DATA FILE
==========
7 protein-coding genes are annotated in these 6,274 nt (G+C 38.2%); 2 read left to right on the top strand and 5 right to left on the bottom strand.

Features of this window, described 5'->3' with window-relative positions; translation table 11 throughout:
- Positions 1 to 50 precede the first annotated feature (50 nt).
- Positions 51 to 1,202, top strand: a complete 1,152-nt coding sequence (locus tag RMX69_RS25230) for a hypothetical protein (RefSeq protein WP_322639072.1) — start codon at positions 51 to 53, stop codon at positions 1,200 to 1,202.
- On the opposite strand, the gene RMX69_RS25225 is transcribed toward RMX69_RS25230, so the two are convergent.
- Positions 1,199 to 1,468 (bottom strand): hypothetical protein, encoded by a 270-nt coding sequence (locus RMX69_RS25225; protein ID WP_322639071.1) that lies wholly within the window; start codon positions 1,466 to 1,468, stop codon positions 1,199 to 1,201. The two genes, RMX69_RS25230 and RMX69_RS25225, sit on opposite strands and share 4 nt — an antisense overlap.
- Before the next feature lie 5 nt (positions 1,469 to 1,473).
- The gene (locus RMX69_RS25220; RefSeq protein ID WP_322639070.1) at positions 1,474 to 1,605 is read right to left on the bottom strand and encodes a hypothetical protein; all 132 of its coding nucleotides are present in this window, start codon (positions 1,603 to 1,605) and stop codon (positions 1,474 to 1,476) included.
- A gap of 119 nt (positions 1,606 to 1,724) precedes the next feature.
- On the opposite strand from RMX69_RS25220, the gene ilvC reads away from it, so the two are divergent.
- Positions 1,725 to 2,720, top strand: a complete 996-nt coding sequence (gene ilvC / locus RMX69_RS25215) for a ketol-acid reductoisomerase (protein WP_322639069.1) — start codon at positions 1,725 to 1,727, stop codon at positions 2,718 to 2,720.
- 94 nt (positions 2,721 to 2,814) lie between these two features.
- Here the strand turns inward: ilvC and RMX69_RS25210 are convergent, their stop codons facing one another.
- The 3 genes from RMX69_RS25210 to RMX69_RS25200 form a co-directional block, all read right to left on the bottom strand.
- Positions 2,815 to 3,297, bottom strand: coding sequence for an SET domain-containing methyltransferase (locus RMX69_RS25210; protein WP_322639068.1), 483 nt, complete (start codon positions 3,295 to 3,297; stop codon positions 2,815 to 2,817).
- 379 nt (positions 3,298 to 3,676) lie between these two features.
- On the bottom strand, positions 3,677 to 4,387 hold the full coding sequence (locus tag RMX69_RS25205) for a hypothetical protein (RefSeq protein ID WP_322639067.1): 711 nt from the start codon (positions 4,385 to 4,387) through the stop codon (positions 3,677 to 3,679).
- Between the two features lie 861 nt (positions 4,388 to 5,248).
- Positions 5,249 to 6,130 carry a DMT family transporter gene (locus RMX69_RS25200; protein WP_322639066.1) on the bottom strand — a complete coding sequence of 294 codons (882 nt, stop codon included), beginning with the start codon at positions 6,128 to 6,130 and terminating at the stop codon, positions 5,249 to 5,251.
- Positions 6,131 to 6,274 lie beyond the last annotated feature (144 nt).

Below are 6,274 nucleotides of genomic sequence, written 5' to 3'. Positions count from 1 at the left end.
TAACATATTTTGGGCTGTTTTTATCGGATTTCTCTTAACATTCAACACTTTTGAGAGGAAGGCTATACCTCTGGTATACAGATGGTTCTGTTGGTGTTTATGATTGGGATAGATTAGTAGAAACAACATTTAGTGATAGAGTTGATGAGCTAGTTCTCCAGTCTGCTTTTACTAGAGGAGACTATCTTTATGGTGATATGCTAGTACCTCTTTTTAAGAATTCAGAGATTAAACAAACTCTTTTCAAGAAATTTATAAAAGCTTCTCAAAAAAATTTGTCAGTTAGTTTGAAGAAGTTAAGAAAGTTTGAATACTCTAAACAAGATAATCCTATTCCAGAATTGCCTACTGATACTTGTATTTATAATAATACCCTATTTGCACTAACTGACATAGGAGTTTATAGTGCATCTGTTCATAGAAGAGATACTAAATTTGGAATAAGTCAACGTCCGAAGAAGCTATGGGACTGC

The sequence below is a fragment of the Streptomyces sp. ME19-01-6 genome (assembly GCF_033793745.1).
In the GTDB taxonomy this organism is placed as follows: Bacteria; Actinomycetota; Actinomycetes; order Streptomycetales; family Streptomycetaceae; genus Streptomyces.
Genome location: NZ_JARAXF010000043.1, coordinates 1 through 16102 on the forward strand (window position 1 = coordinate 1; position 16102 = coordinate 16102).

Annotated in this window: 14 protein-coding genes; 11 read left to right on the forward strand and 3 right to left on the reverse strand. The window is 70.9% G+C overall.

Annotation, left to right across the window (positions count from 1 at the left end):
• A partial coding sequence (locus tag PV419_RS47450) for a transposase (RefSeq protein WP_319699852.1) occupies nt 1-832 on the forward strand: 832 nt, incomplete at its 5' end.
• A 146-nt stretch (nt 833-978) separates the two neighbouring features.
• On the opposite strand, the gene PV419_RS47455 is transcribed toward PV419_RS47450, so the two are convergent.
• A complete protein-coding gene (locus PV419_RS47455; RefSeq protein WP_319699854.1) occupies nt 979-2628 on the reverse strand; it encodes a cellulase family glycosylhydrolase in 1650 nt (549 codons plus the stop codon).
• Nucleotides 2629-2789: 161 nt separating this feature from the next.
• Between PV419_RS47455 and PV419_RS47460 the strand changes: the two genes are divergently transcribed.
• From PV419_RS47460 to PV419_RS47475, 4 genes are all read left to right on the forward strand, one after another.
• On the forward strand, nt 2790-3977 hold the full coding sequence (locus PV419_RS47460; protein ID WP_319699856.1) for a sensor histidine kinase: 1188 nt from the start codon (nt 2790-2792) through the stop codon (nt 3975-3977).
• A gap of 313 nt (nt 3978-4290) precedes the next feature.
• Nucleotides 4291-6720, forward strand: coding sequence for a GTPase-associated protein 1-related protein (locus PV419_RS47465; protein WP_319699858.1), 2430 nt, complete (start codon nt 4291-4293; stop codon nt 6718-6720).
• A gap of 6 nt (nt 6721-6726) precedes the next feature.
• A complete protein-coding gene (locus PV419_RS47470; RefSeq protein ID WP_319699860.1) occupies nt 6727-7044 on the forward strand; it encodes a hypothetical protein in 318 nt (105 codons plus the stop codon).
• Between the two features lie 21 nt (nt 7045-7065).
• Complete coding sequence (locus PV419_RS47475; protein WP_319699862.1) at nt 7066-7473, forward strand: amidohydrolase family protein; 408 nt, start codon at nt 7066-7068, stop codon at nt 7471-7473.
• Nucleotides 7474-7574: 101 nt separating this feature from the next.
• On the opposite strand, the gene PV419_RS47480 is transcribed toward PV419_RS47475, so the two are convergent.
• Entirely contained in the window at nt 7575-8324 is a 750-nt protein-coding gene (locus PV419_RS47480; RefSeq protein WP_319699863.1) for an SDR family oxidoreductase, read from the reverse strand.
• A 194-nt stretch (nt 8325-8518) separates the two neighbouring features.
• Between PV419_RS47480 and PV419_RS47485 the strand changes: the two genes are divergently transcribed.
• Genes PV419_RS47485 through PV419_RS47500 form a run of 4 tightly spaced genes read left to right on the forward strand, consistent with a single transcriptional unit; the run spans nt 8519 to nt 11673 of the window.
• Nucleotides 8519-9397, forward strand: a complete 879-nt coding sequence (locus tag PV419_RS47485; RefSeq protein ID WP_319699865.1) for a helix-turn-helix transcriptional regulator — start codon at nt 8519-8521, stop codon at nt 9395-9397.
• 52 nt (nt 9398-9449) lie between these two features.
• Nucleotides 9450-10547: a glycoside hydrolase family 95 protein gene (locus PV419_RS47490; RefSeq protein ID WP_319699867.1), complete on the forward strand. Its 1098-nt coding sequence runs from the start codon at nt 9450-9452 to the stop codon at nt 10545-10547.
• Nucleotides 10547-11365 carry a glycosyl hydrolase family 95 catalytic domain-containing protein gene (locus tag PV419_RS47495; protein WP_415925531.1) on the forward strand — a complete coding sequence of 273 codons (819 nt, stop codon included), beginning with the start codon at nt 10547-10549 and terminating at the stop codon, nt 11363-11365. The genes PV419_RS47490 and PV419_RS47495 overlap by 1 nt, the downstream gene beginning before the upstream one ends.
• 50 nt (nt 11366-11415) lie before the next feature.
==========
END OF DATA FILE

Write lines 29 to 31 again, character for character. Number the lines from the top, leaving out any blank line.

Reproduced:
• A 146-nt stretch (nt 833-978) separates the two neighbouring features.
• On the opposite strand, the gene PV419_RS47455 is transcribed toward PV419_RS47450, so the two are convergent.
• A complete protein-coding gene (locus PV419_RS47455; RefSeq protein WP_319699854.1) occupies nt 979-2628 on the reverse strand; it encodes a cellulase family glycosylhydrolase in 1650 nt (549 codons plus the stop codon).